2. Offer the user something in return (even if it is intangible). Something like "enter e-mail for password recovery" or "enter e-mail to link accounts" indicates that there is beneficial functionality that requires an e-mail address, and you are not just going to spam the user (even if you also send marketing e-mails).
  3. Include a link to your privacy policy. It shows good faith, even if 99% of people don't read it.

The reasons why it's horrid in terms of UX are obvious, but there's actually a very easy way to tell your client why you can't do it: Apple will reject it.

I once developed an iPad app where the client forced me to include a prompt for an email address at application boot that couldn't be cancelled. Apple promptly rejected the application due to that and made it so I had to provide a way to opt-out from the email collection screen (just a close button on the popup that remembered the user closed the popup and didn't show it again sufficed).

  • 3
    Good point. I've just had a scan over the Apple Human Interface Guidelines PDF (Pg 26) where they say "Start Instantly - Avoid asking people to supply setup information" which seems to support the suggestion that Apple may reject apps if they don't follow their advice.
    – JonW
    Commented Nov 7, 2013 at 11:55

The App Store review guidelines specifically prohibit requiring an email address in order to function:

17.2 Apps that require users to share personal information, such as email address and date of birth, in order to function will be rejected

In saying that, I have an app in the store that requires a user to create an account in order to use additional features of the app that aren't available to those who haven't created an account, but the account enables use of an associated website as well, so goes beyond simply harvesting email addresses.


As a general rule I strongly believe that you shouldn't force the user to enter anything before the user will actually need to use the entered information. So instead I would use a form, where you export the pdf, where you can enter your email-adress (and possibly choose to save it).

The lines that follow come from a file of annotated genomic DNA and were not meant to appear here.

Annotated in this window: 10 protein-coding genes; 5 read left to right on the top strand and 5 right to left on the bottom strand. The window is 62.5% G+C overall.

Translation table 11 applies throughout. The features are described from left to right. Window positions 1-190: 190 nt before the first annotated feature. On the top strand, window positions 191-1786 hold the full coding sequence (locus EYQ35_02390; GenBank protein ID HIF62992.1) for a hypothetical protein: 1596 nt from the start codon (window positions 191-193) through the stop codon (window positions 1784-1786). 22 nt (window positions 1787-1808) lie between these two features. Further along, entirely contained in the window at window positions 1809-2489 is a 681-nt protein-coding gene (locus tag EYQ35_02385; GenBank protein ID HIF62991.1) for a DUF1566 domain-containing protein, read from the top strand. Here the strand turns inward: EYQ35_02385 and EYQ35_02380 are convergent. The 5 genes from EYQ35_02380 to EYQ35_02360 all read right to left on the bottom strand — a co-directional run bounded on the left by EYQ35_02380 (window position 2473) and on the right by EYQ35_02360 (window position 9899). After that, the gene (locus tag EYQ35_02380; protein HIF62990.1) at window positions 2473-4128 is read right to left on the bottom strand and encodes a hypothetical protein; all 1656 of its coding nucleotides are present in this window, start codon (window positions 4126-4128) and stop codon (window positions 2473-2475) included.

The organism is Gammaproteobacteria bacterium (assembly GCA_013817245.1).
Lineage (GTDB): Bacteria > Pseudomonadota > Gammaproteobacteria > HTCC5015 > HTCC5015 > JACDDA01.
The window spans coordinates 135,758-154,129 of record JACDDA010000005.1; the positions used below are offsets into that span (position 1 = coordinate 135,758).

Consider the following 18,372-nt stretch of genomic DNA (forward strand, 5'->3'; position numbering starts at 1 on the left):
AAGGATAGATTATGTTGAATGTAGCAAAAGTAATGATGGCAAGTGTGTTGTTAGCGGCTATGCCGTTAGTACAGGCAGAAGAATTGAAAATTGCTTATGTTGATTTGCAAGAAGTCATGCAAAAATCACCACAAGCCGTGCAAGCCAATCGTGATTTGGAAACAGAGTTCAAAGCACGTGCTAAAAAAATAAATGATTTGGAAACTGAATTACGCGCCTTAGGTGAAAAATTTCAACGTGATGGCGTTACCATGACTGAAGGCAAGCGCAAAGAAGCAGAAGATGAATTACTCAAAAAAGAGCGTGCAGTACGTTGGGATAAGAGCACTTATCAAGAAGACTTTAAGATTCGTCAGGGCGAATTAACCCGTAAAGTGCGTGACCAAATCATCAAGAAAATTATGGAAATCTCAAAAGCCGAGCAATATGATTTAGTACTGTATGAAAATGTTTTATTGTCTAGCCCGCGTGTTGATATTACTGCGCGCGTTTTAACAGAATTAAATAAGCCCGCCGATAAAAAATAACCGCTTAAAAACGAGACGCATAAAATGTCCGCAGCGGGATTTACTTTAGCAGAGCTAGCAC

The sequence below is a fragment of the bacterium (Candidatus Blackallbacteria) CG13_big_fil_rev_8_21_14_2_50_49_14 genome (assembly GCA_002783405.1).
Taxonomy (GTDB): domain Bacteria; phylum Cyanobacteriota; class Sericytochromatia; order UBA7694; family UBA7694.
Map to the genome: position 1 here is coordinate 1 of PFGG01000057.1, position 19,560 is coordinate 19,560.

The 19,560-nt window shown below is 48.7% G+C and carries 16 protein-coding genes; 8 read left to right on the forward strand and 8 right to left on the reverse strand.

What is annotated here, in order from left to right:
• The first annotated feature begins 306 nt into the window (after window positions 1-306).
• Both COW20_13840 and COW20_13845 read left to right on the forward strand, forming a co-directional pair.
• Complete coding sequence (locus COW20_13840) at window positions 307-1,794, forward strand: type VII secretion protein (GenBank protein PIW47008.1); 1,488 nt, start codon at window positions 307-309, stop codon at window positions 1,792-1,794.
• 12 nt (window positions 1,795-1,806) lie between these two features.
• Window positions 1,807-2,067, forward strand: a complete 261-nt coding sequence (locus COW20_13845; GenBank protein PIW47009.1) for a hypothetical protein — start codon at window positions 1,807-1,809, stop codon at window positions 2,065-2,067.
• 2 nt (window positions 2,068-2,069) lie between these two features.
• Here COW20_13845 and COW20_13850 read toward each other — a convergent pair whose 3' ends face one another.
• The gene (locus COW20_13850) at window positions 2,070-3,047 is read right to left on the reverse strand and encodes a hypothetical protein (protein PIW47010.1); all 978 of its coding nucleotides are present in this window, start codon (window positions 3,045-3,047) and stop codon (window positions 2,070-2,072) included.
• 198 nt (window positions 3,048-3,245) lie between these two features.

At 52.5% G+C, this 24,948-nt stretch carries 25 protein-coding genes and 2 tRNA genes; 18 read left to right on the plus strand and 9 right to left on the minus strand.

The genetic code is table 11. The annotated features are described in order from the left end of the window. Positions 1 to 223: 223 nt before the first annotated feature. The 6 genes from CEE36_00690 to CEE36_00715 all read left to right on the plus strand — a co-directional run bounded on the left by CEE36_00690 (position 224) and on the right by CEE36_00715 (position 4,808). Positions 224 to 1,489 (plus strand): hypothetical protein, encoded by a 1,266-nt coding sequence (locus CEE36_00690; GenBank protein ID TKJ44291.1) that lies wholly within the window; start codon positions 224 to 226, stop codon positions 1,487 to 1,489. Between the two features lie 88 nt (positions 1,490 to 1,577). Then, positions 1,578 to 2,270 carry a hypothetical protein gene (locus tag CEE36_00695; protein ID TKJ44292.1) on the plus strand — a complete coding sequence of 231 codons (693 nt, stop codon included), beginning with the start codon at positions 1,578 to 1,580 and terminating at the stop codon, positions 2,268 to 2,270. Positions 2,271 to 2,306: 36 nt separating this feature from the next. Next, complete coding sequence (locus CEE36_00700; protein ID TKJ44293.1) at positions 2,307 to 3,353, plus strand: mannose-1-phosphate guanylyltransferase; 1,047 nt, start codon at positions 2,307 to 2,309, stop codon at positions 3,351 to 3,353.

But then again, that's from a UI perspective only. If we're talking usability, I think the business goals should matter as well, and if it's a clear business goal that can be fulfilled by having the users email-address then by all means save the address. Having a registration form when starting the app the first time is not a strange thing, and should not matter if you keep the registration smooth and simple (eg email adress and password only).


Given the price-point of the app, it seems more likely that a business would be purchasing the app for the office, not an individual. This makes it much less likely to get a good email address from the user (since the product probably belongs to "Dr. Smith's Medical Services" and not the specific user "Nurse Kathy"). Getting an email address from the user in this situation may be harder...if I'm Nurse Kathy, who's email address should I use? My own? My boss's? Is there a catch-all company address that would be better suited to use? This can be problematic if you need to use the app right away, and doesn't allow people to give you their information at their leisure, and is somewhat demanding.

Best to make getting the email address optional, but make it sound like they're gaining something by registering the product to their business. Let them opt-in for product updates, promotions, or news in the future. You could remind them after a few uses: "You have yet to register your product!" and march them directly to the page where they can put in their email (or allow them to continue using the product without registration), just to ensure that they are aware the option to register exists.


Follow the path of least resistance.

When users begin using the app, ask for as little as humanly possible.

When they want to export a PDF, then ask them for their email (the first time only). If they want that PDF, then they need to give you the email.

If their email serves no purpose except for receiving exported PDFs, good UX would say that you shouldn't need to get that email from them until they want the feature that needs it.


I agree with you, if I buy an application I dont like given away more info, if they want to have that information to export a pdf it should be in settings part of the the application, or when a document is about to be exported, if there is not email saved ask for it and them saved in the settings.